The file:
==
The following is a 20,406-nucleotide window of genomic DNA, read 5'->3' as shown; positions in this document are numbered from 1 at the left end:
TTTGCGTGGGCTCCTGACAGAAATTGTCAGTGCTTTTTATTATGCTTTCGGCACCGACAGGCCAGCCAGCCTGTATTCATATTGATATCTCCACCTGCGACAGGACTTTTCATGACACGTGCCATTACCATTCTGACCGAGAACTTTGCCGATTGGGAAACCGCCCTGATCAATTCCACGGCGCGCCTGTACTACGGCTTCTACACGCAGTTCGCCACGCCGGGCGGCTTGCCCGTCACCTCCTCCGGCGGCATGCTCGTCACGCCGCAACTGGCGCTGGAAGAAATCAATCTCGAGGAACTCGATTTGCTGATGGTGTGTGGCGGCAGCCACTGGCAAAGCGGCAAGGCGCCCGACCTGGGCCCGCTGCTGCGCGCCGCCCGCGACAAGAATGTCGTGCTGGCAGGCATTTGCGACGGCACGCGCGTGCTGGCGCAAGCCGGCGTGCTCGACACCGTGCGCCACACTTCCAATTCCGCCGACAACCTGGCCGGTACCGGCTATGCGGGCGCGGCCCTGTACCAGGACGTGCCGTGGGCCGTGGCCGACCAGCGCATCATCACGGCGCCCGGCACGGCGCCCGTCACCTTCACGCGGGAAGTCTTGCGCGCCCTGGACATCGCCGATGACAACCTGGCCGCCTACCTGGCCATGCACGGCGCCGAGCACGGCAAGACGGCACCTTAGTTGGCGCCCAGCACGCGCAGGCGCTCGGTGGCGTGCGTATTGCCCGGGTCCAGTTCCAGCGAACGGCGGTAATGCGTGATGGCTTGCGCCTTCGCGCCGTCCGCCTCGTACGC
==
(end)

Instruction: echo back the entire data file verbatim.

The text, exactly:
The following is a 20,406-nucleotide window of genomic DNA, read 5'->3' as shown; positions in this document are numbered from 1 at the left end:
TTTGCGTGGGCTCCTGACAGAAATTGTCAGTGCTTTTTATTATGCTTTCGGCACCGACAGGCCAGCCAGCCTGTATTCATATTGATATCTCCACCTGCGACAGGACTTTTCATGACACGTGCCATTACCATTCTGACCGAGAACTTTGCCGATTGGGAAACCGCCCTGATCAATTCCACGGCGCGCCTGTACTACGGCTTCTACACGCAGTTCGCCACGCCGGGCGGCTTGCCCGTCACCTCCTCCGGCGGCATGCTCGTCACGCCGCAACTGGCGCTGGAAGAAATCAATCTCGAGGAACTCGATTTGCTGATGGTGTGTGGCGGCAGCCACTGGCAAAGCGGCAAGGCGCCCGACCTGGGCCCGCTGCTGCGCGCCGCCCGCGACAAGAATGTCGTGCTGGCAGGCATTTGCGACGGCACGCGCGTGCTGGCGCAAGCCGGCGTGCTCGACACCGTGCGCCACACTTCCAATTCCGCCGACAACCTGGCCGGTACCGGCTATGCGGGCGCGGCCCTGTACCAGGACGTGCCGTGGGCCGTGGCCGACCAGCGCATCATCACGGCGCCCGGCACGGCGCCCGTCACCTTCACGCGGGAAGTCTTGCGCGCCCTGGACATCGCCGATGACAACCTGGCCGCCTACCTGGCCATGCACGGCGCCGAGCACGGCAAGACGGCACCTTAGTTGGCGCCCAGCACGCGCAGGCGCTCGGTGGCGTGCGTATTGCCCGGGTCCAGTTCCAGCGAACGGCGGTAATGCGTGATGGCTTGCGCCTTCGCGCCGTCCGCCTCGTACGC